14. When Joanna Newsom was playing at the beginning of the play; I thought, “Well, it looks like I’m going to cry during this play.” But I was wrong. For some reason, this play lacked emotional resonance for me; I barely laughed, barely cried and barely felt anything at all, much less compared to if I was listening to a Joanna Newsom album, I would be weeping or giggling by the second track. Maybe this lack of emotion was fueled by the fact that everyone’s family is messed up, polar, and dynamically fluctuating throughout the course of dinner. Maybe having absurd family gatherings like that reflected in the play just felt so normal to me that I didn’t connect. But the thing is that the gathering in this display felt so dryly absurd and often awkward that I didn’t know how to respond to it. It’s much easier for me to respond to my great-grandmother flipping my dad off at the dinner table than me trying to respond to a dry political argument about voting in New York. That said, one thing I did leave the play thinking about was the elitism of politics and how it’s all just a competition of who is going to get the most votes and how money is going to be spent to get those votes. While this notion was a reaction of mine to the play, it made me disconnect from what was going on in the family and on stage and left me thinking about politics and how annoying they are, which was also probably a factor in my dissatisfaction with the play. Additionally, this semester, we have seen such great plays about the family that are raw, powerful, tear-jerking, and hilarious, so seeing the awkward family reunion on election night in upstate New York was less thrilling, less emotional, and frankly less engaging than the theater experience I’m used to.

  15. “That Hopey-Changey Thing” features a family getting together for dinner and exploring a variety of topics and themes. This play seemed different to me in comparison with the other plays I’ve seen this semester in that there was no singular plot or central focus driving all the action. It really seemed to just be a family getting together and talking. While the characters’ conversation eventually worked its way towards politics and the midterm elections, the drama was preceded by lengthy discussions about acting, aging, memory, and social conventions.

    In some regards, I enjoyed the style of the play; the mish-mash of ideas and dialogues allowed for a healthy variety of topics to be covered. Yet parts of it left me confused. If there is a meaningful connection between Tim’s reading of the book on bundling and the discussion of the midterm elections, I am afraid I just don’t see it.

    While there are many different elements I could write about in this response, I’m going to focus on the conversation that resonated the most with me: Richard’s plea for intellectual integrity and fair standards in political thought. He berates Marianne, the passionate (and downright annoying) liberal for failing to hold the same standards of judgment for the politicians in her “camp.” Marianne becomes so upset when Richard points out her flawed reasoning and her hasty demonization of Sarah Palin that she resorts to a stubborn string of expletives—a frustrating thing to watch, as I wanted her to engage more with Richard’s accusations.

    While I was disappointed that a more substantive conversation didn’t happen, the message still hit home for me. I think we could all learn from Richard’s point about the dangers of valuing winning over truth or even morality. If this norm exists in America (or Washington), it may be because of the way our news is presented to us—Fox News is a constant barrage of criticism on Obama and has little coverage of the numerous Republican shortcomings. MSNBC ridicules tea partiers and is largely silent about many failures of the Obama Administration. While some write this off as just the two news stations having different views, I am really bothered by it—I think willfully subjecting ourselves to whatever is a more comforting political narrative can only skew our perceptions and compromise our potential for critical thought and dissent. The news that is allegedly unbiased tends to cover politics and political elections like horseraces, with endless polls and projections and discussions of political gaffes. This kind of “horserace” coverage seems to only promote the “winning at all costs” mentality. Richard’s comments during his argument with Marianne serve as an important reminder to think independently.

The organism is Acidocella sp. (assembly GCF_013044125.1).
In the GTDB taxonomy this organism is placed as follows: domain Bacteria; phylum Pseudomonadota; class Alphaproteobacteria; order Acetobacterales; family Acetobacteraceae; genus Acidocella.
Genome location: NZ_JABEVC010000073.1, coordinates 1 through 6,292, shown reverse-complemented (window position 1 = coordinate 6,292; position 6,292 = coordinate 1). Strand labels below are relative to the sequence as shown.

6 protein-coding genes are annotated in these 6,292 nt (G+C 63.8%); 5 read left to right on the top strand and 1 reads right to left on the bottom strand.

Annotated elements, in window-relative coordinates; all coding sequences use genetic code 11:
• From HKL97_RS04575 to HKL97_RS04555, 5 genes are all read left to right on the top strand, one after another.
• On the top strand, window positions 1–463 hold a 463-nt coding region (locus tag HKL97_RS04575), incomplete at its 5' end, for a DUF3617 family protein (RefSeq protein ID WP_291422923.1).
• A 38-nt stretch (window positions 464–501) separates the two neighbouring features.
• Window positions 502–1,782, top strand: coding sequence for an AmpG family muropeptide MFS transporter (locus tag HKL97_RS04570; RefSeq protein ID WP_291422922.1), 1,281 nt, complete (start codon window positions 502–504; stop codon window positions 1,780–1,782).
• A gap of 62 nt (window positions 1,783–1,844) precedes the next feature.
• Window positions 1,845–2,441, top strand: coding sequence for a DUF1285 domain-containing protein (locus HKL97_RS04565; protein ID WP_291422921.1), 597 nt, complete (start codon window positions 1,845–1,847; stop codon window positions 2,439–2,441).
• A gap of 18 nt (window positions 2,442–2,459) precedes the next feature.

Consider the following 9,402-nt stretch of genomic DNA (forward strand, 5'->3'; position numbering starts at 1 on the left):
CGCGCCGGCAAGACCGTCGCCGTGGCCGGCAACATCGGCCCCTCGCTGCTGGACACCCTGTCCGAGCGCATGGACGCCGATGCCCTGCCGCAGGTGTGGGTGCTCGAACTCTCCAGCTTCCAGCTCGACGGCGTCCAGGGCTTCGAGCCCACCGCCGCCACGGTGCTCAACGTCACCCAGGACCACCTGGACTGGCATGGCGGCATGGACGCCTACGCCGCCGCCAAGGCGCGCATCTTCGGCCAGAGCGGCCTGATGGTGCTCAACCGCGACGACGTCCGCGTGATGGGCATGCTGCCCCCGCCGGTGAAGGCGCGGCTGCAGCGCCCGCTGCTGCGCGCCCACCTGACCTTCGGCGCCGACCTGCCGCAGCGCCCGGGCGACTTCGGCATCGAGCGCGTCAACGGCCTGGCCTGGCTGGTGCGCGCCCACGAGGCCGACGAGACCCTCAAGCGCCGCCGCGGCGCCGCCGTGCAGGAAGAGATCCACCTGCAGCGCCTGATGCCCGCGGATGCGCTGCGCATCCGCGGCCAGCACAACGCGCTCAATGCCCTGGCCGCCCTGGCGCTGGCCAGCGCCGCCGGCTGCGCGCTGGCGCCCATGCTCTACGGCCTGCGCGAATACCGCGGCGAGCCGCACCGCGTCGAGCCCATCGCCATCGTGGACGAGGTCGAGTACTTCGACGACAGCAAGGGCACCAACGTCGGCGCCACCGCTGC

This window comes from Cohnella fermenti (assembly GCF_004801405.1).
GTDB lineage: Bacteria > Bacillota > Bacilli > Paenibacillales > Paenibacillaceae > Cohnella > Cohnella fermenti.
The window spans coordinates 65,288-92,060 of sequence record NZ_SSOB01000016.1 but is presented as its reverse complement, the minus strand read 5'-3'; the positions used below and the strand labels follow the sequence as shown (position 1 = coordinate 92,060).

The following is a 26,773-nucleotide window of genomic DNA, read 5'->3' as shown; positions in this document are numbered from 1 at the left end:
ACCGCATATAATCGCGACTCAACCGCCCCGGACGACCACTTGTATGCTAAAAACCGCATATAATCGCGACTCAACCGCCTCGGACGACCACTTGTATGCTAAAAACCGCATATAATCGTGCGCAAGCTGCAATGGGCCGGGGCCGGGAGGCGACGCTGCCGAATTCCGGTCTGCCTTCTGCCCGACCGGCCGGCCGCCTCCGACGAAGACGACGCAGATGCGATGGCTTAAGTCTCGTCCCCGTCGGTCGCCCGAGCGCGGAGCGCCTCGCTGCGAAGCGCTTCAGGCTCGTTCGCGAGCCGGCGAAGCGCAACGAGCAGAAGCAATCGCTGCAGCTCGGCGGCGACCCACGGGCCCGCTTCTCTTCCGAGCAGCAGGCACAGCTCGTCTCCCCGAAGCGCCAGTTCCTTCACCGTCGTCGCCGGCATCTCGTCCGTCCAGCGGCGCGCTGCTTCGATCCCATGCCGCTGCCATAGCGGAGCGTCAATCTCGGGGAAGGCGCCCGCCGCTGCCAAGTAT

16. I quite enjoyed “That Hopey Changey Thing”, while it was definitely an older cast I felt a sense of familiarity with each of the characters. I come from a large family and though they are not estranged like this family was, a lot of the interactions rang true for my family. Richard reminded me of my great, Uncle Keith, the younger brother who gets teased and tormented by his sisters (much like how my grandmother and her sisters operate). Jane, with her young spirit, and young boyfriend reminded me of another aunt who also had a stint as a “cougar”. Marian and Barbara seemed to encompass all of my great aunts and my grandmother who are all very loving, accommodating and also FIREY! I enjoyed watching these characters interact with one another in a way that looked so natural and reflective of how many families are. From disagreements, to nostalgia, to tickling one another on the floor I enjoyed every bit of watching these actors.

    I also enjoyed Richard’s speal on Sarah Palin. While it did not make me more inclined to like her, it did make me notice something that even I am guilty of. Political affiliation tends to mask the reality that partisanship does not make a person any less HUMAN. People tend to demonize one another if their ideals are dissimilar to their own. The play also raised the question, are any politicians really GOOD?

    It was refreshing to see that while I could not see myself in any of the characters on stage, the genuineness of the wonderful actors helped me to still be able to identify and thoroughly enjoy the production.